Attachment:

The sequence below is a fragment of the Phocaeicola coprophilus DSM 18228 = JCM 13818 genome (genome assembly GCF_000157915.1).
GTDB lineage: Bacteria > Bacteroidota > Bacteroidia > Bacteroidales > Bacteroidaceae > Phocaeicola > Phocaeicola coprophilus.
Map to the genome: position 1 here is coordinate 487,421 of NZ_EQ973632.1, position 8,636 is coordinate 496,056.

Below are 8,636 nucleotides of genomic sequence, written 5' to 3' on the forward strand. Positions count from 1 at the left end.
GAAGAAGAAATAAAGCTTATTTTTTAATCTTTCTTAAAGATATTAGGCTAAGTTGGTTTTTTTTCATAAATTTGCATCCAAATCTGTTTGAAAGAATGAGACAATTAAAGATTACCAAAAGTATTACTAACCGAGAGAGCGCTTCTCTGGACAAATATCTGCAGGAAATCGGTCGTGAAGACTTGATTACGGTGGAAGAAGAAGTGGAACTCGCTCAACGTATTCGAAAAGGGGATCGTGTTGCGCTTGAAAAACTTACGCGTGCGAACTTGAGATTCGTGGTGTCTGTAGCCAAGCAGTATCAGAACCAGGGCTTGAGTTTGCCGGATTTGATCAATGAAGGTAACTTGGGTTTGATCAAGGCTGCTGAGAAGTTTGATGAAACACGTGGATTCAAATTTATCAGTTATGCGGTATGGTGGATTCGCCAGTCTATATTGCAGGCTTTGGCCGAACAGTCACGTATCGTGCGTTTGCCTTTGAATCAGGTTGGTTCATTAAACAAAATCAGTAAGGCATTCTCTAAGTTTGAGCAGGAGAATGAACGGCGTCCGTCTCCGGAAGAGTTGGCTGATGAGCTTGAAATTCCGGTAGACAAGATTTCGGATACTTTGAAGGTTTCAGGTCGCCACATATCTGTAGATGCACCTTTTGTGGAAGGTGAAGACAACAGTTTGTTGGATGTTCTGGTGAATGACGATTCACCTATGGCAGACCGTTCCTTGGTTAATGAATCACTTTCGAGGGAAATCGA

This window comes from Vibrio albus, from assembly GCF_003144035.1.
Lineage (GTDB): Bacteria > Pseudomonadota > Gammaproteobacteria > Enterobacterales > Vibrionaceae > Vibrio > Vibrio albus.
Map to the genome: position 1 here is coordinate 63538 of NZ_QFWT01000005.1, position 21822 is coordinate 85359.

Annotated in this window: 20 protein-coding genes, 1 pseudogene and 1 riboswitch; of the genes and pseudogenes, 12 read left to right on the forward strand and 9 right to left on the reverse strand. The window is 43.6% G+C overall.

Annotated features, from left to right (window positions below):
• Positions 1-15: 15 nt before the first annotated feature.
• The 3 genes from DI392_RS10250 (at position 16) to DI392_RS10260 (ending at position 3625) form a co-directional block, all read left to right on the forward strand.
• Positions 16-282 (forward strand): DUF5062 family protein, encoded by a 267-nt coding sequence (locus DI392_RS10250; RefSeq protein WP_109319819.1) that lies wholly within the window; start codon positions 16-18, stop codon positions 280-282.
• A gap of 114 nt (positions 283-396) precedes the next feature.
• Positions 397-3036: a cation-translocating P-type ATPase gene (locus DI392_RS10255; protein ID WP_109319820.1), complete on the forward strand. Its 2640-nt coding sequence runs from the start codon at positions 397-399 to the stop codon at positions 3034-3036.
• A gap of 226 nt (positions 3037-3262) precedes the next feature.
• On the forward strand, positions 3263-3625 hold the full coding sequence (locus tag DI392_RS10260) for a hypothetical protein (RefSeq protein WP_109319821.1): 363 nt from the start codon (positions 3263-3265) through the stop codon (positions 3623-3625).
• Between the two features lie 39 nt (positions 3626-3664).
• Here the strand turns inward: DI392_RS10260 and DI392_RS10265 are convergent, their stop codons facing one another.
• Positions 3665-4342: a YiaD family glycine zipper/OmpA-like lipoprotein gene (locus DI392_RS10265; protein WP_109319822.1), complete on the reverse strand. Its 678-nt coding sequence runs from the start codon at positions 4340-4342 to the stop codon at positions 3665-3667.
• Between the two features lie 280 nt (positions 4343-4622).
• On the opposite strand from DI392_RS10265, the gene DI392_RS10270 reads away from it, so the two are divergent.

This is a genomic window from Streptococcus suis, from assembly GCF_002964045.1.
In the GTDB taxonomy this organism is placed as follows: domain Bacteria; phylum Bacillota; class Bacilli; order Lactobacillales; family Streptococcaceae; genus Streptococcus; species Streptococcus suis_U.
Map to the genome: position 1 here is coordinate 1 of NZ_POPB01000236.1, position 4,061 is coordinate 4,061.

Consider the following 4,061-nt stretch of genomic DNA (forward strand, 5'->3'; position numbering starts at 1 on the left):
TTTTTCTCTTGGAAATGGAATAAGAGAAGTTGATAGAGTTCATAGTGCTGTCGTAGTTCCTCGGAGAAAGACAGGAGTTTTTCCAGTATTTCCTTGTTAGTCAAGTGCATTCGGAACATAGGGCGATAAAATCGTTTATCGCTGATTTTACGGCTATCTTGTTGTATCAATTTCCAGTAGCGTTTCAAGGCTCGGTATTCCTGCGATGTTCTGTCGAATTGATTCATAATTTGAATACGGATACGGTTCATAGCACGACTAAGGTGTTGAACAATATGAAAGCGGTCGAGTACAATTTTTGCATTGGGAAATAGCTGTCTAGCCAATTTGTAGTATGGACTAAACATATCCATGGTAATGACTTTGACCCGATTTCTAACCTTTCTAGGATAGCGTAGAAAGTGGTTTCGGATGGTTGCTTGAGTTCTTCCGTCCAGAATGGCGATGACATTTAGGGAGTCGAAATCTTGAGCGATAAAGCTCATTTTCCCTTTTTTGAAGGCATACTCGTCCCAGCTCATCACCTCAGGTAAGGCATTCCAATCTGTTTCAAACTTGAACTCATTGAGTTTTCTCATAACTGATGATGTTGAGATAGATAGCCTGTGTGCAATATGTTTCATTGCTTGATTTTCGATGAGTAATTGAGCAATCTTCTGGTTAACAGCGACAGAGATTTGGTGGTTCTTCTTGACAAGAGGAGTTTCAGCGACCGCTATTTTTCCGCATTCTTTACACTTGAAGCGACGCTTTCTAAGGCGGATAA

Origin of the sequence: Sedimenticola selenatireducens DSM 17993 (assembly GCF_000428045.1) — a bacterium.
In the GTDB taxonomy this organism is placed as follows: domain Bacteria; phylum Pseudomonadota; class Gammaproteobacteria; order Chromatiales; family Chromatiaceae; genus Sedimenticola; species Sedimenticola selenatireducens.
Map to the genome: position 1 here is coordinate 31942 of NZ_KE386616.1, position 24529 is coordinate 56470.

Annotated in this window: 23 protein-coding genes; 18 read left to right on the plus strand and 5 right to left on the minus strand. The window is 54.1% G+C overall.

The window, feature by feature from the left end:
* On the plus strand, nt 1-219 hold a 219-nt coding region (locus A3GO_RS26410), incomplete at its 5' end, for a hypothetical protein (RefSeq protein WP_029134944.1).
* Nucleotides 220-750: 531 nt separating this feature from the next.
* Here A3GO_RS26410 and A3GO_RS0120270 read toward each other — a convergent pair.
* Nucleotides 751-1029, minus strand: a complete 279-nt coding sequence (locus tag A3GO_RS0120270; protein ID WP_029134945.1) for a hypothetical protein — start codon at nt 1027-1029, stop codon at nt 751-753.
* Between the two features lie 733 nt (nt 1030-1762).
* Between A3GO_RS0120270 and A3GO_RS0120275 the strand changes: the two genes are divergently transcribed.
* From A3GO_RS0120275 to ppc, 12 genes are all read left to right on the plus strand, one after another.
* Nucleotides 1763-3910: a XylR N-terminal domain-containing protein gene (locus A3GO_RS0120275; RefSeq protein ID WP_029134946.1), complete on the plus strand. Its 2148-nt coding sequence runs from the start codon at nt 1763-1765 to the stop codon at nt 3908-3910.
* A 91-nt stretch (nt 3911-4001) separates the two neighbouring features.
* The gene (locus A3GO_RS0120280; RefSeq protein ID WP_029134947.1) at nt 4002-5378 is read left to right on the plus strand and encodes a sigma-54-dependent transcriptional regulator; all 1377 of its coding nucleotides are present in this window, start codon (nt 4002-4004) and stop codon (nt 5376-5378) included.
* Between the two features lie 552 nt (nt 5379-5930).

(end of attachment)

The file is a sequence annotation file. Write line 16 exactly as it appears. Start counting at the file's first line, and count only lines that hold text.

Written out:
• A gap of 226 nt (positions 3037-3262) precedes the next feature.